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Housing rinsing techniques


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#21 633squadron

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Posted 13 October 2013 - 06:33 AM

After shore dives in Monterey, I find that the housing has scattered sand particles on it that don't come off after a soak in fresh water. I also see a bit of sand on the O-ring, although there's no water in the housing itself. Not sure what's going on. I'm tempted to blow off the outside sand with a can of compressed air or CO2, or maybe even a hair dry with the heat turned off.

 

I put the housing with the camera inside in a 5-gallon bucket pre-filled with warm water on my way home from diving. Home Depot sells watertight lid attachments for buckets with a screw-on lid.

 

On a boat, I dunk my camera in the rinse bucket after a dive and then put it in a secure place if one exists. Unfortunately, the only dive boat in Monterey that had a dedicated camera table stopped running. :(



#22 Tim Digger

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Posted 19 October 2013 - 02:13 AM

I use an Ikelite rig, my concerns re salt crystals are solely in the push buttons. Salt water gets trapped in these and only dries slowly and may take a week out of water to become supersaturated and start to crystalize, I believe it is vital to remove all salt from within button holes before prolonged storage (more than a couple of days). Therefore:-

 I may dunk after a dive but don't obsess about it, at the end of a trip before flying home I will get a tank of fresh clean water and reassemble housing without camera and repeatedly press buttons and use an air nozzle from my reg to dry out water before dunk and button press again. Repeat thrice.

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#23 Oceanshutter

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Posted 21 October 2013 - 05:15 PM

I use an ikelite housing, so I tend to rinse after every dive, and work out the buttons. Ike's tend to get stuck buttons, so I always do this.
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#24 reefseeker

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Posted 01 November 2013 - 12:42 PM

Hi all,

 

The discussion over on the Airlock thread has come round to the topic of housing rinsing.

 

This has been discussed on here before, but not for some time, so I felt a new thread is appropriate.

 

My own practice is to only rinse the housing at the end of the day's diving, typically with camera  and lens removed. I will often do this in the shower-when I am rinsing myself too!

 

My rationale on this is:

 

1. I am loath to run the risk of a rinse bucket flood. Once the camera and lens are removed, they and (perhaps more crucially) the images from the dive are not at risk.

2. My housing is anodized so is protected against any short term corrosive effects of sea water. Actually, it has sacrificial anodes too.

3. Any salt crystal formation is external to seals-the seal itself precludes the ingress of salty water from getting under it. 

4. Rinse buckets are often quite full of salt anyway-depending on how often the water is changed.

5. Anecdotal evidence suggest that boat crews and other divers seem to have an uncanny knack of helping flood housings by twisting ports, undoing latches etc.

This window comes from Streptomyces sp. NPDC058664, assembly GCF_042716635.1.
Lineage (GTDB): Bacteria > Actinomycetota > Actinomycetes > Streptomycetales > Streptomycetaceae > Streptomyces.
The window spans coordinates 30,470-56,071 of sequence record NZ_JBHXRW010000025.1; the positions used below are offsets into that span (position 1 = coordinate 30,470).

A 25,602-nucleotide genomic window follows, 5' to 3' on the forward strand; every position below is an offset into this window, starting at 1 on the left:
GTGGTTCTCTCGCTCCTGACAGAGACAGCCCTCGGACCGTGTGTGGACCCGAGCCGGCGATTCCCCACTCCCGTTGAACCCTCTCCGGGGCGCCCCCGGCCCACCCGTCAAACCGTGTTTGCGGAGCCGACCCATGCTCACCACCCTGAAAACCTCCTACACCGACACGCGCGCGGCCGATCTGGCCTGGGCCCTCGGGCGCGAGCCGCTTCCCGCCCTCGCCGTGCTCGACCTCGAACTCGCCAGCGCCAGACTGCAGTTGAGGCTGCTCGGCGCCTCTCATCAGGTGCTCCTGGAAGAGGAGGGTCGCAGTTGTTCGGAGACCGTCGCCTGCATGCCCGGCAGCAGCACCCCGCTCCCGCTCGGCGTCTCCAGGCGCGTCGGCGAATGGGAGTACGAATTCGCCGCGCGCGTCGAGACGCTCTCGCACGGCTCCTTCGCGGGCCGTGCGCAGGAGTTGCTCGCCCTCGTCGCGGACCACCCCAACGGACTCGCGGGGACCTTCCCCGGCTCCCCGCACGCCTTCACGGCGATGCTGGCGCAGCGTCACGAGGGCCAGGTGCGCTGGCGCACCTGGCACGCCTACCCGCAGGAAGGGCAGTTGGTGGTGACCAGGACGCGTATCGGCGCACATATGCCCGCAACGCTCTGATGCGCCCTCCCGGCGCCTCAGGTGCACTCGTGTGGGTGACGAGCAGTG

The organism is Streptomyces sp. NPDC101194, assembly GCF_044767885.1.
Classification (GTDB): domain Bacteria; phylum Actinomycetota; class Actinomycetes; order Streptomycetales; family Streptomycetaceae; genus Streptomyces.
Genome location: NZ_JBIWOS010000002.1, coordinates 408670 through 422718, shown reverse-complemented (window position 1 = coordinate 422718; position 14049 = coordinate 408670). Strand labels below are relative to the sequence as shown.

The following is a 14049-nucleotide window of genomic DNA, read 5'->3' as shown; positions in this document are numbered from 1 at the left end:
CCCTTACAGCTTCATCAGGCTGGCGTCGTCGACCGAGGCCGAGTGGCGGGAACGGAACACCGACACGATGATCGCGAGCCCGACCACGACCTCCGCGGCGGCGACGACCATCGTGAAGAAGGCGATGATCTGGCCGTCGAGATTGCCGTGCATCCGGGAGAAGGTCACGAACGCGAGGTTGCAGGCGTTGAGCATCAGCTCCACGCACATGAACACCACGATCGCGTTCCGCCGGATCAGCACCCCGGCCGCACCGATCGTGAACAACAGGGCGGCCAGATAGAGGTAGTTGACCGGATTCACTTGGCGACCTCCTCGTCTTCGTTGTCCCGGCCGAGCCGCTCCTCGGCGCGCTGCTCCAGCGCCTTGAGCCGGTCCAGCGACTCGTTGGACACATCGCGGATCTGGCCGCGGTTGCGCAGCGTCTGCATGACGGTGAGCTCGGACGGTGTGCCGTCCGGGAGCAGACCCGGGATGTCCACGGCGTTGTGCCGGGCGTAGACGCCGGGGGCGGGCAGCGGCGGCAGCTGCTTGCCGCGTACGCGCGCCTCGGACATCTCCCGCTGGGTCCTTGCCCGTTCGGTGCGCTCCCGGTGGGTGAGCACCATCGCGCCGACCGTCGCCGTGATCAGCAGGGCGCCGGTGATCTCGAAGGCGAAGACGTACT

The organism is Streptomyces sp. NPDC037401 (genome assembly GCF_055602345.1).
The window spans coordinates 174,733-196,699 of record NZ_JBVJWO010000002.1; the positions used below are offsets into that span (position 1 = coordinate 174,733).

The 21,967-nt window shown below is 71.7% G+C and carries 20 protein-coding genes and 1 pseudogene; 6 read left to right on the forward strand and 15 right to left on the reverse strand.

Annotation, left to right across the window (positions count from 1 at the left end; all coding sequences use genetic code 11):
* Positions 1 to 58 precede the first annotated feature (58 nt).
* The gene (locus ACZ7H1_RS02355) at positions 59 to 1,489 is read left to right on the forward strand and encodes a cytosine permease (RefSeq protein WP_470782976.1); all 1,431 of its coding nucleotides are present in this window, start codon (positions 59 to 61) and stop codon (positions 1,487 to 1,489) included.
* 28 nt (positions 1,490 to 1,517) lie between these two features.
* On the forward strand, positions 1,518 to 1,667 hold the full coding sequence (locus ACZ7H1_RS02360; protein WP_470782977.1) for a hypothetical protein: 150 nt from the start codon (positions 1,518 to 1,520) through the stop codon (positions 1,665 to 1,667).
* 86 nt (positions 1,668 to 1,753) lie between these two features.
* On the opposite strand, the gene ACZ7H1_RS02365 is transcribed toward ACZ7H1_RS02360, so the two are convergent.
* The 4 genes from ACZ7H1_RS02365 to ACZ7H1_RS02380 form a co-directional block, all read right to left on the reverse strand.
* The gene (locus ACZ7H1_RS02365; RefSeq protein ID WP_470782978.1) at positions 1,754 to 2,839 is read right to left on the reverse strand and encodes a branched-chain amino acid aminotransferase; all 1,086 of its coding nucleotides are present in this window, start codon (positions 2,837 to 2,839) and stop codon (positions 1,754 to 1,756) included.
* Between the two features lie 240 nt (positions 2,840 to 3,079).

I do give my housings a "long soak" once I am at home-normally by diving with them in fresh water.

 

What do others do?

 

Adam

 

Always carry a spray bottle of "Salt Away" .. stuff I use to rinse out my outboard engine... works great.. then when done and going to put away, wipe on tire shine, and put all my arm joints (ultra lite stuff) in a plastic bad with a lot of tire shine and seal it up till next time. My stuff looks better than new. Makes everything shine and smooth working better than new. Only other tip is smell some different brands, some have really nice smell some smell oily..



#25 adamhanlon

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Posted 01 November 2013 - 01:13 PM

Thanks for the replies.

 

Has anyone actually experienced a control shaft or control shaft O ring seizing around a shaft? I have had buttons stick, but this is normally due to (my) user error, rather than any salt build up.

 

Applying any lubricant runs the risk of actually attracting dust and sand into the seal does it not?

 

I'm afraid the analogy to regulators doesn't work-they tend to free flow because (a) there are some very heavy duty forces involved in opening and closing a valve that releases 200 bar of air and (b) the bit that leaks (HP seat) should never be rinsed anyway!

 

Using any compound on any housing sound perilous-even the type of grease that we use can affect O rings-unless I know for sure that there is nothing harmful for my housing's components, I wouldn't use it....

 

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#26 AllisonFinch

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Posted 01 November 2013 - 10:08 PM

For myself it is the salt that is of potential concern and perhaps more worrying is fine sand particles in combination with salt crystals. Would not

that combination, if not adequately attended to, lend to possible wear and tear of the seals about control shafts?

 

Cheers,

Jim.

I do pretty much the same, but I never use spray silicone! I understand it has additives that play heck with O-rings.



#27 cneal

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Posted 02 November 2013 - 09:40 AM

It has been my experience that beside most rinse tanks is the hose used to fill it without a nozzle. I just use the hose and carefully rinse all of the controls and o-ring seals including the strobes. After a trip I will asemble the housing and strobes and soak for a few hours.

 

Once a year I replace all of the easily replaced o-rings. And send the housing for service after two or three years where everythinhg is replaced.



#28 Alastair